Anybody who is familiar with my website and blog will know that I have a special place in my heart for Knoydart. Described by many as “the last true wilderness of Scotland” Knoydart got into my system like nowhere else and is now somewhere I try to visit every year. Its just something I need. Now, not only is it my favourite place to be, it represents the beginnings of a unique friendship.
Before I had even set foot on Knoydart, I had heard of Alastair Bruce but didn’t know much more. I knew he worked for Sky Television as a Royal Commentator but that was about all. He came to my attention however when a friend, knowing we had already booked a house on Knoydart said “Do you know of Alastair Bruce, he has a home there.” I didn’t know anything at that time and did’t think much about it. Our friend wasn’t sure which house belonged to Alastair but she did mention that he always raised a flag when he was in residence.
I’ll never forget travelling to Knoydart for the very first time. When you leave Mallaig as a foot passenger, it is as if you leave everything behind you and carry with you only what you really need. The Wilderness awaits you as you sail up Loch Nevis and the white washed cottages Inverie come closer into view. The easiest way to reach Knoydart is by boat, the nearest road is nine and a half miles away.
We were met off the boat the most lovely people, Tim and Hannah, who looked after the house we were staying in. Before long we had settled in and were having coffee in the garden and I noticed we were sitting beneath a very tall flag pole. It was then I realised that we were staying in the very house that belonged to Alastair Bruce. The house was called Tigh Na Feidh, an old whitewashed crofters cottage. I was really intrigued by the coincidence, some people say there is no such thing, so I launched Twitter and searched for Alastair Bruce. There was a stone carving with the name of the cottage set in the wall of Tigh Na Feidh. I took a photograph of the stone, tweeted it to Alastair and said I was staying in his cottage. Alastair was delighted and that was the start of our conversation.
Over the next few months, I learned a little more about Alastair and his life. I love getting to know people and their story no matter where there are in life. For me, life is about people, each other, and our common lives together. We all carry history on our shoulders but Alastair’s is particularly interesting being a direct descendant of King Robert the Bruce. I just had this desire to get to know Alastair better and I hoped that one day we might meet.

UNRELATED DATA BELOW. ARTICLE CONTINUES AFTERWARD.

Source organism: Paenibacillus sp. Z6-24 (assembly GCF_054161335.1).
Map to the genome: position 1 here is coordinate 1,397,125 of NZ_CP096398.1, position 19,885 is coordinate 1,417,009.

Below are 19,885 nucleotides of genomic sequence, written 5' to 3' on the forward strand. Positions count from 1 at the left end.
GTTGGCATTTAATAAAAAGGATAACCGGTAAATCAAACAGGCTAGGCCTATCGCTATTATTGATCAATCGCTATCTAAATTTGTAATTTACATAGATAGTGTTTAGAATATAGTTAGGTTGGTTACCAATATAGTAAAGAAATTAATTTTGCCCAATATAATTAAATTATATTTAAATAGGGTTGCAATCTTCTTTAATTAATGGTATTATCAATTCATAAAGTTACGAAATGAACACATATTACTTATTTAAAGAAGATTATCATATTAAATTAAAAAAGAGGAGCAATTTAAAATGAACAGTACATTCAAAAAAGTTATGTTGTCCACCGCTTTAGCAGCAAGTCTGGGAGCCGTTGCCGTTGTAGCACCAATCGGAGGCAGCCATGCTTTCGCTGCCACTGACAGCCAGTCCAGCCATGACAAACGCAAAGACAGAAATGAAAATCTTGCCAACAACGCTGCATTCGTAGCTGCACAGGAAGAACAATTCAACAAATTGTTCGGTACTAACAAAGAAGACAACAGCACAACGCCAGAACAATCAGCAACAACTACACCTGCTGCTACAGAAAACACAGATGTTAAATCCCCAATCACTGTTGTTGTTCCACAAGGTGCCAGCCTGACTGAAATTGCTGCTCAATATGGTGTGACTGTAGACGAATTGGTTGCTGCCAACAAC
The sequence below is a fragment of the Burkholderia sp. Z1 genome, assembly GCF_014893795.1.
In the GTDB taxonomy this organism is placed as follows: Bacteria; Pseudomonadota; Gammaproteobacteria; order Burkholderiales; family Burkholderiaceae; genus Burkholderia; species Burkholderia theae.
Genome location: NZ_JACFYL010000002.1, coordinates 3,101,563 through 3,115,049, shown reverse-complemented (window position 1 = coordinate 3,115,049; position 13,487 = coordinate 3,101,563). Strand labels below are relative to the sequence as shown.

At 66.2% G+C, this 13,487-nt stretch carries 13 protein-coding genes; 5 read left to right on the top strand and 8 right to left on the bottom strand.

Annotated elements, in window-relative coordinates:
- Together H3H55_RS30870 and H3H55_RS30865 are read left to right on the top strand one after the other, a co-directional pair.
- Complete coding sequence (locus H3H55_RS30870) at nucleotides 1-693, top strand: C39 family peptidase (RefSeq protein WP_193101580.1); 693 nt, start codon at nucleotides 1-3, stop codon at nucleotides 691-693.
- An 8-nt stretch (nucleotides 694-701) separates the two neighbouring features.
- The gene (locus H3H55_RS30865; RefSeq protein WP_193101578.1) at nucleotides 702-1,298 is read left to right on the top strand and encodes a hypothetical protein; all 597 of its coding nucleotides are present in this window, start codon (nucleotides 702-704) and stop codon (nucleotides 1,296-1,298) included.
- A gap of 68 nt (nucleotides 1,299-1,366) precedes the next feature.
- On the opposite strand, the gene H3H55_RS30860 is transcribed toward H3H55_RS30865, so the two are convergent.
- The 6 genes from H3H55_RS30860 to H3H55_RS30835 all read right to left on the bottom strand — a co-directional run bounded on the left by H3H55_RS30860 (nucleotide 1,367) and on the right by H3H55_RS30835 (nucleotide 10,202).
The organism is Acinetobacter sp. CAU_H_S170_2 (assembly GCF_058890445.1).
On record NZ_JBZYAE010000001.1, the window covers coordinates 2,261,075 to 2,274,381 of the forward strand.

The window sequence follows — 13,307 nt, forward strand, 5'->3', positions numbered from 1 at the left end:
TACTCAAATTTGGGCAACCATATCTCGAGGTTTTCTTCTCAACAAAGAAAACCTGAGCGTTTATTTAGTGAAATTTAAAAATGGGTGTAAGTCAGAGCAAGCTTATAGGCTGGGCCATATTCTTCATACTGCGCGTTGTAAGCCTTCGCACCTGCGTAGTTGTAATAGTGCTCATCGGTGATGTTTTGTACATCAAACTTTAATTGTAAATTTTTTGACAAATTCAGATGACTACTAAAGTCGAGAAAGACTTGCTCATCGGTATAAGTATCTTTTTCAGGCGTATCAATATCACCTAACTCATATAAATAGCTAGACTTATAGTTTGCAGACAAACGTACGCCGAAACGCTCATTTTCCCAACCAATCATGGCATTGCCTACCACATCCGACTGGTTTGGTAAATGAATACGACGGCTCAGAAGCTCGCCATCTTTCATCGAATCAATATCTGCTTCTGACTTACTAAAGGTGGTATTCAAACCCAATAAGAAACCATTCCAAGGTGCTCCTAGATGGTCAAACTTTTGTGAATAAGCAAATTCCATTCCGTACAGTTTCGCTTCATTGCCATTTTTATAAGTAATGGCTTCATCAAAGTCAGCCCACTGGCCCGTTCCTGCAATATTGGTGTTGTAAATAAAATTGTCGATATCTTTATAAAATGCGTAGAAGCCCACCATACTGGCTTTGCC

I returned to stay in Tigh Na Feidh again the following summer. I continued to drop messages via Twitter to Alastair which he very politely replied to. I say politely, because I suspect that Alastair hoped that I would quietly disappear. He was, quite rightly, rather reticent to get involved with or have more contact with me. I was a writer and blogger after all, I could have been trying to make contact for disingenuous reasons. My desire was just to have contact and learn more about his life and history and get to know him better. So, I didn’t disappear, I persisted and kept up my idle chatter via Twitter
In April 2019 Alastair, or Major-General Alastair Bruce of Crionaich to give him his official title, was sworn in as Her Majesty’s Governor of Edinburgh Castle. That’s great I thought, we were both living in the same city so that must make us neighbours. Everybody knows the only way to welcome a new neighbour is to drop by for tea, so that’s what happened. Alastair, perhaps feeling exasperated by this time that I hadn’t quietly gone away, invited me up to Edinburgh Castle to meet him. My legs felt like jelly on my way up the castle. What would he think of me for having pursued him all this time and finally meeting me face to face?
However, I had nothing to worry about because he made me feel so at ease. We had a lovely chat and it was a real pleasure to meet him. We spoke about Knoydart of course as well as many other things. It reinforced my desire to be out in the world meeting people and making friends everywhere I can. It felt like a real privilege too, to be at the castle after closing time and have the place to ourselves without the crowds. Performers were rehearsing for the Tattoo and we were talking to them as we walked round.
A week later I joined Alastair and a group of distinguished guests for dinner at the castle after which we watched the Tattoo. It was a really astonishing evening and I thoroughly enjoyed meeting everyone in the party. Among the guests was Lieutenant General Ivan Jones who took the Salute at the Tattoo that evening. There were representatives from different countries around the world as well as people at the top of their fields here in Scotland. After the performance, which was just spectacular, we were treated to a champagne reception in the Royal Gallery. I felt extremely welcome. It was a real privilege to meet so many lovely people and be part of the wonderful occasion.
I am extremely honoured to have had the opportunity take part in such a lovely event. I am, of course, particularly grateful to Alastair for taking the time to meet me. I am delighted we kept up our Twitter conversation over such long time and I think, or hope anyway, that Alastair is too! Social Media often receives negative press but since I started promoting my blog on social media platforms, some great things have happened in my life. Not only have I met many new people but I have managed to garner support for my work. This is a good example of the power of Social Media to bring together two people in unlikely circumstances. Through my website I try to Motivate and Inspire others to achieve whatever they can in their lives. Patience and persistence is key.